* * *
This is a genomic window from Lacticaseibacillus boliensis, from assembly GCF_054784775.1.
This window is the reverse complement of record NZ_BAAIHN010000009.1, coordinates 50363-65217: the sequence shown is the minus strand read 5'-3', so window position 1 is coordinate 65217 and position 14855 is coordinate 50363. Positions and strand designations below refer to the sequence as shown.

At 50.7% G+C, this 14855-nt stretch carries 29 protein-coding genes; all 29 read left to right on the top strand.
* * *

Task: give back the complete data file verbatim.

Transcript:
This is a genomic window from Lacticaseibacillus boliensis, from assembly GCF_054784775.1.
This window is the reverse complement of record NZ_BAAIHN010000009.1, coordinates 50363-65217: the sequence shown is the minus strand read 5'-3', so window position 1 is coordinate 65217 and position 14855 is coordinate 50363. Positions and strand designations below refer to the sequence as shown.

At 50.7% G+C, this 14855-nt stretch carries 29 protein-coding genes; all 29 read left to right on the top strand.